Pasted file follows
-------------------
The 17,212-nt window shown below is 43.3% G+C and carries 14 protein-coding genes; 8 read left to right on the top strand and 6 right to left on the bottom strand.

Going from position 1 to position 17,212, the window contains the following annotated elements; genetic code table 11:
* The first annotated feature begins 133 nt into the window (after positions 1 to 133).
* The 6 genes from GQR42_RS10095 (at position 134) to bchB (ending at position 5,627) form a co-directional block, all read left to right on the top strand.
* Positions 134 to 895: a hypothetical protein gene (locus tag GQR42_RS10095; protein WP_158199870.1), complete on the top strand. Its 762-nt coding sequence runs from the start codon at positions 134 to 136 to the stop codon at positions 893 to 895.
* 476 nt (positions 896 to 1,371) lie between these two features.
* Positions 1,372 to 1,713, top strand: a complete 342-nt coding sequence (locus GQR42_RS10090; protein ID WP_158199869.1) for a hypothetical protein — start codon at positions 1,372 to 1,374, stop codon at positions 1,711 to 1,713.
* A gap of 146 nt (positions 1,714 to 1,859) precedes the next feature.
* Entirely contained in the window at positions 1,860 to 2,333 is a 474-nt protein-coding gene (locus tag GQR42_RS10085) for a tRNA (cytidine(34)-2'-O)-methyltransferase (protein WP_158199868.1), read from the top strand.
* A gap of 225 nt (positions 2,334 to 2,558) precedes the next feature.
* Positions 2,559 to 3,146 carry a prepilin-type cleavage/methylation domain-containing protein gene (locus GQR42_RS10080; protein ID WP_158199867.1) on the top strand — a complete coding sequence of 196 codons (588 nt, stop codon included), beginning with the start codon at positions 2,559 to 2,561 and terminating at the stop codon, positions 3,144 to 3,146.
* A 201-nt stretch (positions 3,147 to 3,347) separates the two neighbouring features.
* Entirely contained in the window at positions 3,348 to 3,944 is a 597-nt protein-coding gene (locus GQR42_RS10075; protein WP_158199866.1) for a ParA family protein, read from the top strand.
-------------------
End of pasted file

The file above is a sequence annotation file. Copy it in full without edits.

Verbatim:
The 17,212-nt window shown below is 43.3% G+C and carries 14 protein-coding genes; 8 read left to right on the top strand and 6 right to left on the bottom strand.

Going from position 1 to position 17,212, the window contains the following annotated elements; genetic code table 11:
* The first annotated feature begins 133 nt into the window (after positions 1 to 133).
* The 6 genes from GQR42_RS10095 (at position 134) to bchB (ending at position 5,627) form a co-directional block, all read left to right on the top strand.
* Positions 134 to 895: a hypothetical protein gene (locus tag GQR42_RS10095; protein WP_158199870.1), complete on the top strand. Its 762-nt coding sequence runs from the start codon at positions 134 to 136 to the stop codon at positions 893 to 895.
* 476 nt (positions 896 to 1,371) lie between these two features.
* Positions 1,372 to 1,713, top strand: a complete 342-nt coding sequence (locus GQR42_RS10090; protein ID WP_158199869.1) for a hypothetical protein — start codon at positions 1,372 to 1,374, stop codon at positions 1,711 to 1,713.
* A gap of 146 nt (positions 1,714 to 1,859) precedes the next feature.
* Entirely contained in the window at positions 1,860 to 2,333 is a 474-nt protein-coding gene (locus tag GQR42_RS10085) for a tRNA (cytidine(34)-2'-O)-methyltransferase (protein WP_158199868.1), read from the top strand.
* A gap of 225 nt (positions 2,334 to 2,558) precedes the next feature.
* Positions 2,559 to 3,146 carry a prepilin-type cleavage/methylation domain-containing protein gene (locus GQR42_RS10080; protein ID WP_158199867.1) on the top strand — a complete coding sequence of 196 codons (588 nt, stop codon included), beginning with the start codon at positions 2,559 to 2,561 and terminating at the stop codon, positions 3,144 to 3,146.
* A 201-nt stretch (positions 3,147 to 3,347) separates the two neighbouring features.
* Entirely contained in the window at positions 3,348 to 3,944 is a 597-nt protein-coding gene (locus GQR42_RS10075; protein WP_158199866.1) for a ParA family protein, read from the top strand.